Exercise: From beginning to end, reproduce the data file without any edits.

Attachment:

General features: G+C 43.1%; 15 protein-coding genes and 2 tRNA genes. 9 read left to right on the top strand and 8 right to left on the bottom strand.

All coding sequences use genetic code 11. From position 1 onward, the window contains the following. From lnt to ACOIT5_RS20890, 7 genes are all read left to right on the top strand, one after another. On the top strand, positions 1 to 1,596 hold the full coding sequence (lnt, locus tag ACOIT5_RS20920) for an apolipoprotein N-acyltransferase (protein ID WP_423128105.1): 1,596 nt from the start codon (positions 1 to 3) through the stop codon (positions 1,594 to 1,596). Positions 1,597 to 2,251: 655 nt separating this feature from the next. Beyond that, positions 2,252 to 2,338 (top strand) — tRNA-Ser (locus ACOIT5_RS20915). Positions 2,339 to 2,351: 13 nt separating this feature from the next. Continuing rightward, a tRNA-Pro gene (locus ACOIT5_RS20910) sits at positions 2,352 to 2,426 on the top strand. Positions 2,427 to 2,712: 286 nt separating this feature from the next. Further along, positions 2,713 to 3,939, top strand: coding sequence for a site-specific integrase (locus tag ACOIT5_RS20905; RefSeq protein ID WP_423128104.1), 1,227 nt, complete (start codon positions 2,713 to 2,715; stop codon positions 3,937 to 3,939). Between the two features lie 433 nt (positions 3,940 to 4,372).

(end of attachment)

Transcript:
General features: G+C 43.1%; 15 protein-coding genes and 2 tRNA genes. 9 read left to right on the top strand and 8 right to left on the bottom strand.

All coding sequences use genetic code 11. From position 1 onward, the window contains the following. From lnt to ACOIT5_RS20890, 7 genes are all read left to right on the top strand, one after another. On the top strand, positions 1 to 1,596 hold the full coding sequence (lnt, locus tag ACOIT5_RS20920) for an apolipoprotein N-acyltransferase (protein ID WP_423128105.1): 1,596 nt from the start codon (positions 1 to 3) through the stop codon (positions 1,594 to 1,596). Positions 1,597 to 2,251: 655 nt separating this feature from the next. Beyond that, positions 2,252 to 2,338 (top strand) — tRNA-Ser (locus ACOIT5_RS20915). Positions 2,339 to 2,351: 13 nt separating this feature from the next. Continuing rightward, a tRNA-Pro gene (locus ACOIT5_RS20910) sits at positions 2,352 to 2,426 on the top strand. Positions 2,427 to 2,712: 286 nt separating this feature from the next. Further along, positions 2,713 to 3,939, top strand: coding sequence for a site-specific integrase (locus tag ACOIT5_RS20905; RefSeq protein ID WP_423128104.1), 1,227 nt, complete (start codon positions 2,713 to 2,715; stop codon positions 3,937 to 3,939). Between the two features lie 433 nt (positions 3,940 to 4,372).